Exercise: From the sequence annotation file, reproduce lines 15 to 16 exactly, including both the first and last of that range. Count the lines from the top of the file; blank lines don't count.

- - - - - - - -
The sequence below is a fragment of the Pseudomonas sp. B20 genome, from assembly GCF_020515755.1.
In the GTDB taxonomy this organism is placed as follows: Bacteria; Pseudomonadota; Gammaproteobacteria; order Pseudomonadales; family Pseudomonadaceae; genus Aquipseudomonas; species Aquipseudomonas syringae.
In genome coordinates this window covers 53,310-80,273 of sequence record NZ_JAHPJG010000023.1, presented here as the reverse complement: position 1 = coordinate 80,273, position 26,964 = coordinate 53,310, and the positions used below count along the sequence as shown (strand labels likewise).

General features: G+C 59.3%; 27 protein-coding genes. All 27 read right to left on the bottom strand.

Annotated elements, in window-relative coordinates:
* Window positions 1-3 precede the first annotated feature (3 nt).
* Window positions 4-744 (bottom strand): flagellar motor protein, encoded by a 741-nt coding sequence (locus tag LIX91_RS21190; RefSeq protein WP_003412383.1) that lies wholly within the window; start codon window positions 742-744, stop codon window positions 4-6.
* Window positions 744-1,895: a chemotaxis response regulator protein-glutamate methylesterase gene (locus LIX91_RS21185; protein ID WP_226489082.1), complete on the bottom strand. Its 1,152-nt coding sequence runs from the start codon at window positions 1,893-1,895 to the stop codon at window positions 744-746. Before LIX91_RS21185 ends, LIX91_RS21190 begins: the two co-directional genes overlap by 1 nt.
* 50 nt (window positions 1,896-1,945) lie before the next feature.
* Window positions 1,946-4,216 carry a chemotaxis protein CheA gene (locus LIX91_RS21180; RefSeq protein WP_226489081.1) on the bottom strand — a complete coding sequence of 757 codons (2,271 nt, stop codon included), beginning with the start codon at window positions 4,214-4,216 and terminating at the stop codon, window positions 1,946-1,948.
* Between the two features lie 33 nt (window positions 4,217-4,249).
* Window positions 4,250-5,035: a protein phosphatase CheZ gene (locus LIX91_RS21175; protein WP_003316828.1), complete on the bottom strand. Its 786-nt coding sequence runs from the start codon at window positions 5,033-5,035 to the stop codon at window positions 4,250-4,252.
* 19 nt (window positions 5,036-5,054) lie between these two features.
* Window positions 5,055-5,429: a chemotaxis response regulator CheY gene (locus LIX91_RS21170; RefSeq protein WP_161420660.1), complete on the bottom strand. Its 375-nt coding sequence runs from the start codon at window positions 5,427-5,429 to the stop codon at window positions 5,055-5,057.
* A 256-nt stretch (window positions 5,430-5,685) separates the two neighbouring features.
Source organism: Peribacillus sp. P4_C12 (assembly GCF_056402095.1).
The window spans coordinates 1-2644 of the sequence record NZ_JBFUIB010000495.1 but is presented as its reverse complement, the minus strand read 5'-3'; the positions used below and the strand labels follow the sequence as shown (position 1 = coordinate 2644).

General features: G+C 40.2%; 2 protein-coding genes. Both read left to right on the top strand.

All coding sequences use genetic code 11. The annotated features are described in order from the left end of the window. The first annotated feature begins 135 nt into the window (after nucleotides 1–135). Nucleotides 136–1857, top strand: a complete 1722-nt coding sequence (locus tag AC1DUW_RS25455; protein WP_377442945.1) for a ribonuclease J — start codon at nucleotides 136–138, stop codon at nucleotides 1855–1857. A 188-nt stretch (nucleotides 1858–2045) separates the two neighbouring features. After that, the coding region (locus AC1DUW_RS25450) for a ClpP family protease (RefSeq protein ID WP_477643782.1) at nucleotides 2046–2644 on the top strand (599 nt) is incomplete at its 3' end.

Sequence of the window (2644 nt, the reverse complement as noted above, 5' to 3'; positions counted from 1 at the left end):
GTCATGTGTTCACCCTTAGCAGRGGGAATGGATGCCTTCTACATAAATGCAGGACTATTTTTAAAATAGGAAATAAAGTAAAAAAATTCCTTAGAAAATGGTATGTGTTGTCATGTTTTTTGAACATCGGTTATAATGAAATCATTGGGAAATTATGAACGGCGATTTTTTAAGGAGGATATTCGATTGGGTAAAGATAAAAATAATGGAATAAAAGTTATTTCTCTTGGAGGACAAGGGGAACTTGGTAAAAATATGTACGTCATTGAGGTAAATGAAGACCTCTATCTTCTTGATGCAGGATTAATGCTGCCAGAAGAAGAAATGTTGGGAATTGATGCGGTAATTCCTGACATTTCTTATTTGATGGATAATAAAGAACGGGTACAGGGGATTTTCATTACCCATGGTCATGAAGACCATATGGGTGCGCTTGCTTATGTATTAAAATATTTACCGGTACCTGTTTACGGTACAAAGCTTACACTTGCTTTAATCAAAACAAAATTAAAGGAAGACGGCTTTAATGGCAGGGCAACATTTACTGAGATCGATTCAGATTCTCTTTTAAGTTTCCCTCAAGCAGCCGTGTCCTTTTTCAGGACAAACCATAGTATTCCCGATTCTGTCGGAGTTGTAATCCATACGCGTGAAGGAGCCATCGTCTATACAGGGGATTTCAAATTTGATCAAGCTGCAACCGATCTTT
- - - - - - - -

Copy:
* A 256-nt stretch (window positions 5,430-5,685) separates the two neighbouring features.
Source organism: Peribacillus sp. P4_C12 (assembly GCF_056402095.1).